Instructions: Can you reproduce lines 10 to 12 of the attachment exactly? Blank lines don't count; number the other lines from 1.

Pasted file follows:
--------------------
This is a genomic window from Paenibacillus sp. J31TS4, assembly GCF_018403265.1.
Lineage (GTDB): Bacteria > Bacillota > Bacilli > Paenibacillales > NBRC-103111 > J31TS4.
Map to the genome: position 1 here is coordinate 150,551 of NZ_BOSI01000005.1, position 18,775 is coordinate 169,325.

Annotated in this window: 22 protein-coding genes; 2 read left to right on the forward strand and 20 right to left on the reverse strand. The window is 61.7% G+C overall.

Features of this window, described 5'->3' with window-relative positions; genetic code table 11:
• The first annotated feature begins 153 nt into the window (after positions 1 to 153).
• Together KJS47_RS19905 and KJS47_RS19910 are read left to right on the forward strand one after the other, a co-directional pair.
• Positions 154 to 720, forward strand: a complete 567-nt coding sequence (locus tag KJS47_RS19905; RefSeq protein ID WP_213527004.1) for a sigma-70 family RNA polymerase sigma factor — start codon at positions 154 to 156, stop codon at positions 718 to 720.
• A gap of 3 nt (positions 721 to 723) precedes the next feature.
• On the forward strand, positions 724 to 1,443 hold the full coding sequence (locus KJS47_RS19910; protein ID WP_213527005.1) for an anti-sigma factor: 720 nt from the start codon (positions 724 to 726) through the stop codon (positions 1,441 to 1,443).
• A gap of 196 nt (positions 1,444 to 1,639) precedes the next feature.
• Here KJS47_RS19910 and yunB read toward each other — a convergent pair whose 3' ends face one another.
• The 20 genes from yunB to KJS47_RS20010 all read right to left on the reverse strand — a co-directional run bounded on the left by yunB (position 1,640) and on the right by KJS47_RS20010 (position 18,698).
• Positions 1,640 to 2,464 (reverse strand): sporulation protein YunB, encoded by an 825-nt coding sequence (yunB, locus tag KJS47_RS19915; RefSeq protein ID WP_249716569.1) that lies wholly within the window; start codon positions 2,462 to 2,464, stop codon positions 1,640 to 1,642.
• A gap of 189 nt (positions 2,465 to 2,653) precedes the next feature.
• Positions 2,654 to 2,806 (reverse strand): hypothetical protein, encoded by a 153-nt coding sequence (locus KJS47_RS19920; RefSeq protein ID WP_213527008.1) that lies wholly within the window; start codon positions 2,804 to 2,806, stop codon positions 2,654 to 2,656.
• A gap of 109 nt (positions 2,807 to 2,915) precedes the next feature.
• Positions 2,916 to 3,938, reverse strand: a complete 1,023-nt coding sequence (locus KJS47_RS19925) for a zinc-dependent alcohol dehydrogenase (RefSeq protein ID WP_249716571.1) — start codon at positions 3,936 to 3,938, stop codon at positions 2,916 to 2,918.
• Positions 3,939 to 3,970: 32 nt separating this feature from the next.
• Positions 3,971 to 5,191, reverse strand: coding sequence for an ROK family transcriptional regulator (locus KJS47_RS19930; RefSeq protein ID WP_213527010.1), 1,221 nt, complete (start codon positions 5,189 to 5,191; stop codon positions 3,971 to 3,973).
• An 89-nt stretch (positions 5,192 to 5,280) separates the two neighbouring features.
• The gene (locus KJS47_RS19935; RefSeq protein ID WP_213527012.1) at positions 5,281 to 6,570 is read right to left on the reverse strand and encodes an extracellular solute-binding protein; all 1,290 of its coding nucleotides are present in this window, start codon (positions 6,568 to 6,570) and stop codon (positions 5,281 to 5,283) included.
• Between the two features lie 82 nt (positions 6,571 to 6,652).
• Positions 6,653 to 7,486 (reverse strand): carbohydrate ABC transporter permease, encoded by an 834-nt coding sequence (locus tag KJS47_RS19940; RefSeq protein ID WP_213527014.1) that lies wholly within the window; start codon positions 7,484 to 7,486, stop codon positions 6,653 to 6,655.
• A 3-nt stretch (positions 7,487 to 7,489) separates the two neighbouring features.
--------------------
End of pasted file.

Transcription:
• On the forward strand, positions 724 to 1,443 hold the full coding sequence (locus KJS47_RS19910; protein ID WP_213527005.1) for an anti-sigma factor: 720 nt from the start codon (positions 724 to 726) through the stop codon (positions 1,441 to 1,443).
• A gap of 196 nt (positions 1,444 to 1,639) precedes the next feature.
• Here KJS47_RS19910 and yunB read toward each other — a convergent pair whose 3' ends face one another.